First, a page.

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  1. #1
    mtbr member
    Reputation: Seventh-777's Avatar
    Join Date
    Aug 2013

    First FS - tips for keeping the nose up?

    This is my first season riding a FS (a Scalpel) and I'm having a ***** of a time keeping the nose in the air, even on small jumps.

    I try to load up the rear suspension and keep my weight back before I pull up on the bars, but for some reason my bike just dives like a brick as soon as I get any air under it. I'm a bigger dude (200lbs), and have adjusted the preload/rebound on the rear shock about a dozen different ways but am not having the best of luck.

    I'm sure this gets asked a lot (so my apologies in advance) - but any pointers would be awesome. I've almost gone OTB a few times now on pretty small/easily clearable obstacles, mostly because the front of my bike just dives straight into them as soon as I get in the air.
    Trail: Scalpel-Si / Sherpa / Fatboy
    Gravity: Nomad / Glory
    Road: Stigmata / Slate

    "Aah the great indoors - No One Ever"

  2. #2
    mtbr member
    Join Date
    Feb 2010
    You may need to try more rebound damping on the rear shock, less compression damping on the rear shock and/or more comp damping / less rebound damping on the fork. Try riding the bike seated off the gutter a few times. Can you feel the rear suspension "rebound" into your backside after going off the gutter? Try adding rebound damping until the bike settles nicely on going off the gutter. At that point you may want to remove one or two clicks of rebound damping for general riding around.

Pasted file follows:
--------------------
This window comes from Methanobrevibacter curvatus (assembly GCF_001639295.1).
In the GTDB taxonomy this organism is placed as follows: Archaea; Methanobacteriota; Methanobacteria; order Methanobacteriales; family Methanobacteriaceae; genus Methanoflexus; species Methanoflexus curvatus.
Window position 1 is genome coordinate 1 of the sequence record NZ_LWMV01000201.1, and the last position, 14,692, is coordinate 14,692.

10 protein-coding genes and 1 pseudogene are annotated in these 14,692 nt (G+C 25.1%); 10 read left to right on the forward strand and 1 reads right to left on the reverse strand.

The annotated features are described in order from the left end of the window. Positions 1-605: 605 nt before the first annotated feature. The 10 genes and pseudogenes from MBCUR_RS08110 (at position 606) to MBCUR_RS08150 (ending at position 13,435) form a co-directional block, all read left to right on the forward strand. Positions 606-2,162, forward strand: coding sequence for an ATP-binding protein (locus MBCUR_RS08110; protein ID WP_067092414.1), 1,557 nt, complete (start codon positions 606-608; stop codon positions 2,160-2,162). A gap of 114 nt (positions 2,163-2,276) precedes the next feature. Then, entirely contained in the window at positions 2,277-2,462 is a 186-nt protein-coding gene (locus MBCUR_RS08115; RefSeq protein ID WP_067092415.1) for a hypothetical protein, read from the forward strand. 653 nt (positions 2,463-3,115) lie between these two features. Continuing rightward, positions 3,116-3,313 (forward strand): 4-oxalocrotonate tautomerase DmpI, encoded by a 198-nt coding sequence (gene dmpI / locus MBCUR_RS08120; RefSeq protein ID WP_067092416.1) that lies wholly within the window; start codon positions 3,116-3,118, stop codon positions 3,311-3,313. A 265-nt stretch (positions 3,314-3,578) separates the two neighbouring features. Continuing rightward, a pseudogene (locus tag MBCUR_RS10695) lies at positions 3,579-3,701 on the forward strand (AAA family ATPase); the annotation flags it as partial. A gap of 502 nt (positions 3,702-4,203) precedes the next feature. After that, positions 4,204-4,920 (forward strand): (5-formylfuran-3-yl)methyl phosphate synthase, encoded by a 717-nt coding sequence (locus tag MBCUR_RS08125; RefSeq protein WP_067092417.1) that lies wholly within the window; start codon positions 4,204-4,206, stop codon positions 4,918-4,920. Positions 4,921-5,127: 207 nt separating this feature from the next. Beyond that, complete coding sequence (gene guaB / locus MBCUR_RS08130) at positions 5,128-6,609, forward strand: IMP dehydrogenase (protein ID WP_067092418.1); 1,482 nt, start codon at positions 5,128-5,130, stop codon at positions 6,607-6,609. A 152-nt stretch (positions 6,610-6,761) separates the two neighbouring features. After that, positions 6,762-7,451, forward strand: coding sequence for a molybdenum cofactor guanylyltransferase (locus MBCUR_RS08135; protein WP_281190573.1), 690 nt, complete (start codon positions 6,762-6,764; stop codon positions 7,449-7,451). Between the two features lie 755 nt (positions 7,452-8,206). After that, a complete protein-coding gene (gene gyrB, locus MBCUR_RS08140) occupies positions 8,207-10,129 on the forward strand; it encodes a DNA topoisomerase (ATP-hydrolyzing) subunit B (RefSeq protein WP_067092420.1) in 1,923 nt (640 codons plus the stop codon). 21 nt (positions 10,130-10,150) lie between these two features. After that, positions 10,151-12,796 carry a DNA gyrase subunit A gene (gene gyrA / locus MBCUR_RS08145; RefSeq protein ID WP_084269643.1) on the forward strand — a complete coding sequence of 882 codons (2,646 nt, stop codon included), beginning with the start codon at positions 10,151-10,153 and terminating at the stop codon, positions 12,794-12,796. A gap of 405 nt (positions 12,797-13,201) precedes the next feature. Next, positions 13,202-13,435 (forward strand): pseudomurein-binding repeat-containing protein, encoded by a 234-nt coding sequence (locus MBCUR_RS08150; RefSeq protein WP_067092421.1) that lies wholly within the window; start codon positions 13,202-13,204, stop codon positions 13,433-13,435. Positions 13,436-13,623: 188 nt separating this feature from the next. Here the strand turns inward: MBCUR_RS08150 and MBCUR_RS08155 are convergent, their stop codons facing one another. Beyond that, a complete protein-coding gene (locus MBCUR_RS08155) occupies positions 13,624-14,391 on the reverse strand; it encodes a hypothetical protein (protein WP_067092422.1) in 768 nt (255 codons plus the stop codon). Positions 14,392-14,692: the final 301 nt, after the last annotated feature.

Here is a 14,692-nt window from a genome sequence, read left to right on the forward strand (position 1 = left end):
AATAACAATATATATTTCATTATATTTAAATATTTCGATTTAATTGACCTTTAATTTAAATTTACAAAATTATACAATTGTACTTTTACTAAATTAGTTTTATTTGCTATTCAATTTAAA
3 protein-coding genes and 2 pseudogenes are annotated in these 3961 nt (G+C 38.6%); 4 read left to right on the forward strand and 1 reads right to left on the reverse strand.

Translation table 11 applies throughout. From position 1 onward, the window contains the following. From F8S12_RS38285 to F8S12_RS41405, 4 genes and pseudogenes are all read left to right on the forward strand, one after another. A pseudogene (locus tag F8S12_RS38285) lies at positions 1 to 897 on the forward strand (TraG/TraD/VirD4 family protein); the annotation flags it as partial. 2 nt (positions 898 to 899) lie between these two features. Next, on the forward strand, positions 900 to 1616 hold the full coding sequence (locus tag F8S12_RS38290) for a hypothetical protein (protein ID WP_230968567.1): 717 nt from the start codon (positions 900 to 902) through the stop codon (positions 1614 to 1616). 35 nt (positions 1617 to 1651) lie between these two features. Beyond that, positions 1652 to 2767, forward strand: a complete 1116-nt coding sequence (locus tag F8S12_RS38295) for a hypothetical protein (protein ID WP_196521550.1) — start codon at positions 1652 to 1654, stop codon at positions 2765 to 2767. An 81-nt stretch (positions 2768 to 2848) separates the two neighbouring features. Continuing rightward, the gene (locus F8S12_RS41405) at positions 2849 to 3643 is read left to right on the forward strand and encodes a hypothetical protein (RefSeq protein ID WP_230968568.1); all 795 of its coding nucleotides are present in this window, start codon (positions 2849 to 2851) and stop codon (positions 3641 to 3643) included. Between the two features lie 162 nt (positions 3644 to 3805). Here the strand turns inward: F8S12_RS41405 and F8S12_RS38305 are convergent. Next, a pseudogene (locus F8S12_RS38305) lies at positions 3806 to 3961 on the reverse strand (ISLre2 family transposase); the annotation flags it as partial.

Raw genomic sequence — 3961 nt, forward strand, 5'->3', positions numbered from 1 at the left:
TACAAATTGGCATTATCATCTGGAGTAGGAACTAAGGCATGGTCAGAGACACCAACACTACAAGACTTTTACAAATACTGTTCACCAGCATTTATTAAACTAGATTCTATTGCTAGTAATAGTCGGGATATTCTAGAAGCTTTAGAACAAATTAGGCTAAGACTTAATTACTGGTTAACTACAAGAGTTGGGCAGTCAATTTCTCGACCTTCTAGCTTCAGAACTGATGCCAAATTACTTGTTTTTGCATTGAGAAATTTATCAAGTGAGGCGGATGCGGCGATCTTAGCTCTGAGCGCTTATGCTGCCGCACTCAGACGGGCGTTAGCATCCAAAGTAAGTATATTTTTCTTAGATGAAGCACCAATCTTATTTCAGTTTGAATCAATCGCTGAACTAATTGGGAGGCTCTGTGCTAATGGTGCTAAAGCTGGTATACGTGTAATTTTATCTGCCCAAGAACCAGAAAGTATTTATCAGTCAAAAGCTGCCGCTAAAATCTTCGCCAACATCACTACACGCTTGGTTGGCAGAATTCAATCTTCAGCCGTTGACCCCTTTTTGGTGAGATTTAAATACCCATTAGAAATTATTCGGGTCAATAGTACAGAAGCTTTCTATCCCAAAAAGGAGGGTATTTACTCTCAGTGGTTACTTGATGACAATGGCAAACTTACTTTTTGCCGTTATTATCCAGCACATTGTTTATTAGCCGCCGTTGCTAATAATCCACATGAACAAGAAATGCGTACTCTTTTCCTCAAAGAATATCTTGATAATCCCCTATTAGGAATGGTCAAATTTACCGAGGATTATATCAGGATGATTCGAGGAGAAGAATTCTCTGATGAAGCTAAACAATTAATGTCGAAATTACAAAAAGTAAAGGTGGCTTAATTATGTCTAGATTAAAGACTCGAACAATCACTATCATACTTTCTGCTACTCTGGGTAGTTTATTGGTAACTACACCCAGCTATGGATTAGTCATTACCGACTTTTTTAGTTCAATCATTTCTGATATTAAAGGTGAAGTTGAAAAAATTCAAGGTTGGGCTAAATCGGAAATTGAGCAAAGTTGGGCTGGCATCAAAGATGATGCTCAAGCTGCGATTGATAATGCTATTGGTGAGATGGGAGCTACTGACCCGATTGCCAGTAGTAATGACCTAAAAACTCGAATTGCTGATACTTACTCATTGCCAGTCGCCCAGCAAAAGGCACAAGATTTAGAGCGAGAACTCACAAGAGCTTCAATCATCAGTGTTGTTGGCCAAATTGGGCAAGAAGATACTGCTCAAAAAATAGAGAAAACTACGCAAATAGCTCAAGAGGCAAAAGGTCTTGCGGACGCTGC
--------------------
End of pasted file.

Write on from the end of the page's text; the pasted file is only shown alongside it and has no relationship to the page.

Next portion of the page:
3. #3
    mtbr member
    Join Date
    Aug 2008
    All bikes have a balance point,where that is on your bike I don't know. Can you do a wheelie or manual? Have you looked at youtube videos ? Try moving back and pulling up at the same time.One of my bikes was very front end heavy ,I learned how to allow for it .

  4. #4
    Fat-tired Roadie
    Reputation: AndrwSwitch's Avatar
    Join Date
    Nov 2007
    Preloading suspension is too slow and too much work. IMHO. Look up manuals. You should be able to do all the same stuff without suspension, clipless pedals, any of that.

    It's also important that the bike fits you right. It's easy to shoot oneself in the foot by having too much reach our drop to the bars.
    "Don't buy upgrades; ride up grades." -Eddy Merckx

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